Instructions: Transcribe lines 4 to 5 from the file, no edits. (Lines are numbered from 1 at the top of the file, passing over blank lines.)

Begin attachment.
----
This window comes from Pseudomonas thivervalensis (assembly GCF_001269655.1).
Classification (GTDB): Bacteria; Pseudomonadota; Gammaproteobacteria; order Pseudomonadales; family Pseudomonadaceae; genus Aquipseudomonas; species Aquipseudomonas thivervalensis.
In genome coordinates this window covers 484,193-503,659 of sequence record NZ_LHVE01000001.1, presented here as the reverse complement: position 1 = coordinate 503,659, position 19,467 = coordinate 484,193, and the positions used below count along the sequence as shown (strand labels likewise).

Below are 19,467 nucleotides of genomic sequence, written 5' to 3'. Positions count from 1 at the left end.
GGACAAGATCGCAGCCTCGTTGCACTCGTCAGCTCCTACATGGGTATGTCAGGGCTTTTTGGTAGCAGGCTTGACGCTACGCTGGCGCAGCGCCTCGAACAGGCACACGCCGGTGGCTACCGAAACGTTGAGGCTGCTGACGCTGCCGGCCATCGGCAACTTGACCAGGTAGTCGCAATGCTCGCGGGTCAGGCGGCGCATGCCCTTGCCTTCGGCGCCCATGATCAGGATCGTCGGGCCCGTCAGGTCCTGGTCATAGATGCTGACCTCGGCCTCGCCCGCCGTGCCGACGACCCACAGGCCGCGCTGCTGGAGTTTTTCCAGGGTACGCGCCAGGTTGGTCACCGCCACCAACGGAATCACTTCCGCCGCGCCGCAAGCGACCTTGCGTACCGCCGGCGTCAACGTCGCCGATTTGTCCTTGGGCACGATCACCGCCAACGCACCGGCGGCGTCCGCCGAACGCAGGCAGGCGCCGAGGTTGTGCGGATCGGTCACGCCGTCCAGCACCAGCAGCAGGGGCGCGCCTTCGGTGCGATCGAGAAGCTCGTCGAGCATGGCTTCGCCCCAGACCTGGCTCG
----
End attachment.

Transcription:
Below are 19,467 nucleotides of genomic sequence, written 5' to 3'. Positions count from 1 at the left end.
GGACAAGATCGCAGCCTCGTTGCACTCGTCAGCTCCTACATGGGTATGTCAGGGCTTTTTGGTAGCAGGCTTGACGCTACGCTGGCGCAGCGCCTCGAACAGGCACACGCCGGTGGCTACCGAAACGTTGAGGCTGCTGACGCTGCCGGCCATCGGCAACTTGACCAGGTAGTCGCAATGCTCGCGGGTCAGGCGGCGCATGCCCTTGCCTTCGGCGCCCATGATCAGGATCGTCGGGCCCGTCAGGTCCTGGTCATAGATGCTGACCTCGGCCTCGCCCGCCGTGCCGACGACCCACAGGCCGCGCTGCTGGAGTTTTTCCAGGGTACGCGCCAGGTTGGTCACCGCCACCAACGGAATCACTTCCGCCGCGCCGCAAGCGACCTTGCGTACCGCCGGCGTCAACGTCGCCGATTTGTCCTTGGGCACGATCACCGCCAACGCACCGGCGGCGTCCGCCGAACGCAGGCAGGCGCCGAGGTTGTGCGGATCGGTCACGCCGTCCAGCACCAGCAGCAGGGGCGCGCCTTCGGTGCGATCGAGAAGCTCGTCGAGCATGGCTTCGCCCCAGACCTGGCTCG